Coconut-Lime Soap

Yesterday morning, I looked out the window while I was getting ready and decided, “You know what? It looks like flip-flop weather!” I’m not quite sure what got into me, but I got dressed and was completely convinced that I would get to work and everyone would be wearing summer attire.

Coconut Lime Soap 3

It was a bit of a reality check when I walked out my door and realized the temperature was balmy 38 degrees. When I arrived at work there was not a sandal, flip-flop or short sleeve shirt in sight. Apparently, it’s not quite summer yet.

Coconut Lime Soap 4

Once I got home from work that evening I grudgingly put my flip-flops back in the closet, anxiously awaiting the day when they would make their grand re-entrance. Until then, I’ve decided to fulfill my craving for summer another way: making Coconut-Lime Soap.

Coconut Lime Soap 1

This soap is made with coconut milk and coconut-lime fragrance oil. With the added chopped coconut and lime zest exfoliant on the edge, these bars smell like summer on a beach. (Just make sure it actually is summer before wearing those flip-flops.)

What are your favorite summer fragrances?

Coconut-Lime Soap
Makes about 16 4 ounce bars of soap

For the full cold process soap making instructions, check out Tiffany’s beginner’s soap making tutorial

Base Oils
15 oz. coconut oil (34.09%)
15 oz. olive oil (34.09%)
8 oz. sunflower oil (18.18%)
6 oz. safflower oil (13.64%)

Lye Solution
14 oz. coconut milk (for more on soap-making with milk, click here)
6.25 oz. lye

When making soap with milk, freeze the milk first, to at least a slushy state, otherwise the milk will burn or curdle when mixed with the lye. When creating your lye solution, very slowly mix the lye, a small amount at a time, into the frozen milk slush. Complete the rest of the recipe as you normally would.

Additives
2 oz. coconut-lime fragrance oil
Lime zest and chopped dried coconut for exfoliant (optional)

As always, remember to let your soaps cure for 4-6 weeks before using or gifting.

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        • Hi! Sorry for my delayed response. Here you go!
          Base Oils:
          425 grams coconut oil (34.09%)
          425 grams olive oil (34.09%)
          227 grams sunflower oil (18.18%)
          170 grams safflower oil (13.64%)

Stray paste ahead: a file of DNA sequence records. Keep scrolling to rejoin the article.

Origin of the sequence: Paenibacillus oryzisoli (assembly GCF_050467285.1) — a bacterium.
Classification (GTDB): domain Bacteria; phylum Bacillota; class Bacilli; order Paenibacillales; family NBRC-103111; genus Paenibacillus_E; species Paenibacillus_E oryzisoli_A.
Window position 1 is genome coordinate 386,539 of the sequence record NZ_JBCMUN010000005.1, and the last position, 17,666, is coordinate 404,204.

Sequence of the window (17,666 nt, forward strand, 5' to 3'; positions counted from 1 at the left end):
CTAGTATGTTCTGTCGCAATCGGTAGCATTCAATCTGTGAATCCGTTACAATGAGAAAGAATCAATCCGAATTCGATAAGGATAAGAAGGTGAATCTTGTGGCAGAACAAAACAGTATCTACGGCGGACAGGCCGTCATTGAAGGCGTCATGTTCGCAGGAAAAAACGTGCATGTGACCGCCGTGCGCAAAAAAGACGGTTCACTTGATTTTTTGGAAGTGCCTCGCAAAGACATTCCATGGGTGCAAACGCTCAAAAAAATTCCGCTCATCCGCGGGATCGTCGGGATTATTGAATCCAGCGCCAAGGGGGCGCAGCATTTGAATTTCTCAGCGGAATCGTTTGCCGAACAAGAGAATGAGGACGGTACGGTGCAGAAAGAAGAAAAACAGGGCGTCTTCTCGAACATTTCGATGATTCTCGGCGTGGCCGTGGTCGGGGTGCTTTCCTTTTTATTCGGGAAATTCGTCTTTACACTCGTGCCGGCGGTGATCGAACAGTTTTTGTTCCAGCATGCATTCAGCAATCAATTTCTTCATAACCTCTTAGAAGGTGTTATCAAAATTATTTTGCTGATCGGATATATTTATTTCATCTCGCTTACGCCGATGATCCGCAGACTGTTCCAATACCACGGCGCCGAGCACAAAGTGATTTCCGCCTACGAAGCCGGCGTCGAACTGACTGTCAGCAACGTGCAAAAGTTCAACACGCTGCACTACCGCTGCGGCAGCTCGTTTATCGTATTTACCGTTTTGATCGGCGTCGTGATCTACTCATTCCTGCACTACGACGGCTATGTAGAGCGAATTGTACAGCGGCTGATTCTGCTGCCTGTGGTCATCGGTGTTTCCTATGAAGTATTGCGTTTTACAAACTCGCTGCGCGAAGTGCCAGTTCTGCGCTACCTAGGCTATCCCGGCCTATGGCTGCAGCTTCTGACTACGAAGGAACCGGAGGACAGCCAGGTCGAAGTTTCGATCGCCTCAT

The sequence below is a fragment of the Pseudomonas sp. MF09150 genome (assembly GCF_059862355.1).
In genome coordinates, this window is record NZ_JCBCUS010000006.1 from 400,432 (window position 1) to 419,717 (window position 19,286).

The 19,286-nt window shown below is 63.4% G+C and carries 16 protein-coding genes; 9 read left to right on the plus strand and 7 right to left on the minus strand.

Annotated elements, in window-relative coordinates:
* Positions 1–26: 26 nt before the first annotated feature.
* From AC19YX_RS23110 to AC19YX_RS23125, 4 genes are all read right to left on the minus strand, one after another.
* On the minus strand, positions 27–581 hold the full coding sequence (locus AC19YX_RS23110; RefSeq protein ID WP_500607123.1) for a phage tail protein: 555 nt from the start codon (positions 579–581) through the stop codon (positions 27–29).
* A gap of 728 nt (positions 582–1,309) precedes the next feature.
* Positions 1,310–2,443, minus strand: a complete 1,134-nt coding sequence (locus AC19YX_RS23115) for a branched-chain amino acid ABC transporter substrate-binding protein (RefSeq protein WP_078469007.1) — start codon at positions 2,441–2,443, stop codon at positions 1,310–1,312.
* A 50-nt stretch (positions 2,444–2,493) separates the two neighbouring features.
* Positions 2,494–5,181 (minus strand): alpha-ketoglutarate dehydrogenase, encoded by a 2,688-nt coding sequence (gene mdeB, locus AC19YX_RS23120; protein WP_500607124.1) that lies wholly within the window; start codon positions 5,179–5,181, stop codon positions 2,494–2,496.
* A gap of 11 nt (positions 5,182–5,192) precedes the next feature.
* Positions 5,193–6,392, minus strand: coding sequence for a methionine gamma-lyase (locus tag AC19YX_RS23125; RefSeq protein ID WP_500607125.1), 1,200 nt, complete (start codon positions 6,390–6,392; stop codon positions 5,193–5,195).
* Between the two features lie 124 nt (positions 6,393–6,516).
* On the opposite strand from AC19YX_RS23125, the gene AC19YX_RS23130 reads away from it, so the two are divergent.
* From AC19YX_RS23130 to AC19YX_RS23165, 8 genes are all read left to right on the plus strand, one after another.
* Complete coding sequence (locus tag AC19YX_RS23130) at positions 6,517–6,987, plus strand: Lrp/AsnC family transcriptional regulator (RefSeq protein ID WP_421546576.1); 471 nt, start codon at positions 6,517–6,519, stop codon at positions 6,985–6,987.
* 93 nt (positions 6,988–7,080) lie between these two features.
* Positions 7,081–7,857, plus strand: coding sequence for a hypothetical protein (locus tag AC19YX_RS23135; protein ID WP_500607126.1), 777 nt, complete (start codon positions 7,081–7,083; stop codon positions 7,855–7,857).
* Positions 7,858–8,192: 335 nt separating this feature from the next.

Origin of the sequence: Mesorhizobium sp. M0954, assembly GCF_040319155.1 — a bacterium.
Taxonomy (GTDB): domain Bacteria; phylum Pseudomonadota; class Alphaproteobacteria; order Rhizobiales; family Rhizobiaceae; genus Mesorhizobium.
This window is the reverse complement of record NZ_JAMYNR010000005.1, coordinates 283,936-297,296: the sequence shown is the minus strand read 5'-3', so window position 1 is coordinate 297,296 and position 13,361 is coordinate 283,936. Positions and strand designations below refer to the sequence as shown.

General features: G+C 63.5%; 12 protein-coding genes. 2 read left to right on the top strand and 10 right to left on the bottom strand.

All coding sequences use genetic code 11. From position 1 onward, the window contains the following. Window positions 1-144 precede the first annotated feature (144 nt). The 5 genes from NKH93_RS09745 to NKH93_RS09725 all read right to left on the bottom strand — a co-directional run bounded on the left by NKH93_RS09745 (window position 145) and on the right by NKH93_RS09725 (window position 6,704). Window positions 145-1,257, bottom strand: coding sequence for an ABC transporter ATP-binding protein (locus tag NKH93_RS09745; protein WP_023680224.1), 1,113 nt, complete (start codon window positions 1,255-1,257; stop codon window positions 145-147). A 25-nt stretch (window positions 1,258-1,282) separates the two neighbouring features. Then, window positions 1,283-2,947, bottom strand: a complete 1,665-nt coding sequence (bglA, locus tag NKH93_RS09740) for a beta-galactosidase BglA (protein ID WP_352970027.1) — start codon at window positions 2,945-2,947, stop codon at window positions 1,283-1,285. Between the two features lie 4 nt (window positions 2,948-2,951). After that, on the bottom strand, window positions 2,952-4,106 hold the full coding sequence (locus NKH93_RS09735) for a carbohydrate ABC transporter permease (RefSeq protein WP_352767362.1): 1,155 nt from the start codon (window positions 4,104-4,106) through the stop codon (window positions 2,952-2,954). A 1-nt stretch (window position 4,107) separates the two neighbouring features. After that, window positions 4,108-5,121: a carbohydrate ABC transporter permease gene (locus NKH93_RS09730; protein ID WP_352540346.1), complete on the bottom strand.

Lye Solution:
          397 grams coconut milk
          177 grams lye

          Additives:
          57 grams coconut-lime fragrance oil

      • Sure! I would suggest just leaving the coconut fragrance out and using all lime essential oil instead. You won’t have the same coconut scent, but it will still be “coconut lime” soap since you’ll be using coconut oil and coconut milk in the rest of the recipe. Click here for lime essential oil from Nature’s Garden and click here for lime essential oil from TheSage.com.

        • Just found your site and love it :) I just got back from my health food store and they had neither lime or coconut EO, so I am going to take a walk on the wild side and use lemon and peppermint. I will let you know how it turns out scent wise when it isout of the mold.

          • So glad you like the site! I used a coconut-lime fragrance oil, not EO, which may be why you couldn’t find it at the health food store (it’d be more available on soap-making supply websites). This recipe would work well with other essential oils, though. Lemon and peppermint will probably work great! Good luck and happy soaping!

    • Thanks! You definitely should make soap! It’s not difficult and once you get the hang out it, it’s easy to create your own recipes. I’m definitely addicted to soap-making! :)

  1. I’m really going to have to give soap-making a go…i love all the beautiful ‘flavour’ combinations you keep coming up with. I can’t get enough of this blog girls ♥

    • Thanks! :) It’s super fun coming up with recipes – you should give it a try! My sisters recently started making soap and I think they’re officially hooked.